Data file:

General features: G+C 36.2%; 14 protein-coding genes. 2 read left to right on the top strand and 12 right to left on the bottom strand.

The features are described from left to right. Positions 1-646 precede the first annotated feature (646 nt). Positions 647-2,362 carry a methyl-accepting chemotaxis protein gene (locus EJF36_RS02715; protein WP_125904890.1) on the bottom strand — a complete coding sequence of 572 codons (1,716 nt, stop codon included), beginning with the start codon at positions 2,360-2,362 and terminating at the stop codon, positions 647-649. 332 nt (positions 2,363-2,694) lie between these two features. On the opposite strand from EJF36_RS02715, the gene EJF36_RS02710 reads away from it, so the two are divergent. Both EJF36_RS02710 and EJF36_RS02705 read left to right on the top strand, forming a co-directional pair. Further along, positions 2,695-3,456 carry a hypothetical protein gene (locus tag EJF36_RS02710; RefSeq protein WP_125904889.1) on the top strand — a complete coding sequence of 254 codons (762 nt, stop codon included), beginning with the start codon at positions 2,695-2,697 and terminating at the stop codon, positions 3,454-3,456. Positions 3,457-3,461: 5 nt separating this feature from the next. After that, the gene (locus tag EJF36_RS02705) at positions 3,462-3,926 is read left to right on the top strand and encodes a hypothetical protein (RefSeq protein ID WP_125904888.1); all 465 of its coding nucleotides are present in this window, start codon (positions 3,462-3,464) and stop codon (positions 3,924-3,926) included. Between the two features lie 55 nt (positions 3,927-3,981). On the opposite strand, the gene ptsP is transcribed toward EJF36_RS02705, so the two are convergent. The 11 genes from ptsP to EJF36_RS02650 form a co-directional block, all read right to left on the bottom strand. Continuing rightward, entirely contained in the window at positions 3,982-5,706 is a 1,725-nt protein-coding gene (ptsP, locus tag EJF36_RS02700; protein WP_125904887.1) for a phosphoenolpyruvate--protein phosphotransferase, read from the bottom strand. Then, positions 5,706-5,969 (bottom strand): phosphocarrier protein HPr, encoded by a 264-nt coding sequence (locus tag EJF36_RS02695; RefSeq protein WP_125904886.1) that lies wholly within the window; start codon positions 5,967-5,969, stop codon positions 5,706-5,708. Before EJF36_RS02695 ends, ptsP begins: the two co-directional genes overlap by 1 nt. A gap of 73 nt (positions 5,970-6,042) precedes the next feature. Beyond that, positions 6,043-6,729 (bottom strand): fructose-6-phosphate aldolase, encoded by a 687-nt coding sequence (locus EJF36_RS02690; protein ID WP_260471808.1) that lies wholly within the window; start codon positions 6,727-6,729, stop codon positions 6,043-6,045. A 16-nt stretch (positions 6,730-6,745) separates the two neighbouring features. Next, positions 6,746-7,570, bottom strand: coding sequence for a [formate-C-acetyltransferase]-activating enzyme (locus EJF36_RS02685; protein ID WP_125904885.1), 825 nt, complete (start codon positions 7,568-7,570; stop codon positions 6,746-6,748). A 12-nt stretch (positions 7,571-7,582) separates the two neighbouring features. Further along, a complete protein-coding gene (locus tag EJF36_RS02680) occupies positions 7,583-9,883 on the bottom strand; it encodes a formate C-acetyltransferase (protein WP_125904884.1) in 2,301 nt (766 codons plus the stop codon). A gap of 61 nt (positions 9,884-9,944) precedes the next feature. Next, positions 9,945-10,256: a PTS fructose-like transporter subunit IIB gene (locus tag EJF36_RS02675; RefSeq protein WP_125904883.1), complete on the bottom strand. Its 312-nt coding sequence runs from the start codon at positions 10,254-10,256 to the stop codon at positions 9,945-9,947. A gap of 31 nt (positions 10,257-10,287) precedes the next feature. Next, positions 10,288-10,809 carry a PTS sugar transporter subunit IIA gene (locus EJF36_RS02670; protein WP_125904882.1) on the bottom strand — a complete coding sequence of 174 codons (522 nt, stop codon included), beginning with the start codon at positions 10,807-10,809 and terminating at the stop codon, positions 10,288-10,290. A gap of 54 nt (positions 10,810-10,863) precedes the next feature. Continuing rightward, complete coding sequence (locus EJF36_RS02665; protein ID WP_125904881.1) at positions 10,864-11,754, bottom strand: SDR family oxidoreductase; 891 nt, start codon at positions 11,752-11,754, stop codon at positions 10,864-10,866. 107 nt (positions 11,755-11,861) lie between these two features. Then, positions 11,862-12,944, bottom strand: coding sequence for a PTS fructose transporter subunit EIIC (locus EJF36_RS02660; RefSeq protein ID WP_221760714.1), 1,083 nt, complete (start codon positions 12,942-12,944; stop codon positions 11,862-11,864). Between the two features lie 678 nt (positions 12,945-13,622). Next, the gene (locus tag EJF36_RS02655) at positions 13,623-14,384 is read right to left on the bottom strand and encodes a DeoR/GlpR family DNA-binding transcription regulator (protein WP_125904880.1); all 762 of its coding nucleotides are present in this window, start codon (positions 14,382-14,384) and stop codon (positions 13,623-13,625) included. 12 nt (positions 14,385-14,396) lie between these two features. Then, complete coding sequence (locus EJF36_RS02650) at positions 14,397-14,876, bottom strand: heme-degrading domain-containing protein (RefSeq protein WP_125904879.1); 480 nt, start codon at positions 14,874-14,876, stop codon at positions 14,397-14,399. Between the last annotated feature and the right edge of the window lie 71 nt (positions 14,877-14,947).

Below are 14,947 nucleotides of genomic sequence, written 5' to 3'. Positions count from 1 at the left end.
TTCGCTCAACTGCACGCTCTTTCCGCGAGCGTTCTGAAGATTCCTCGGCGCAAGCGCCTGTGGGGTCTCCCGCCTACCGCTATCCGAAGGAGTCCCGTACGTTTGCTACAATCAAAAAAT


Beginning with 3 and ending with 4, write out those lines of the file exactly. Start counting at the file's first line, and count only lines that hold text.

Below are 14,947 nucleotides of genomic sequence, written 5' to 3'. Positions count from 1 at the left end.
TTCGCTCAACTGCACGCTCTTTCCGCGAGCGTTCTGAAGATTCCTCGGCGCAAGCGCCTGTGGGGTCTCCCGCCTACCGCTATCCGAAGGAGTCCCGTACGTTTGCTACAATCAAAAAAT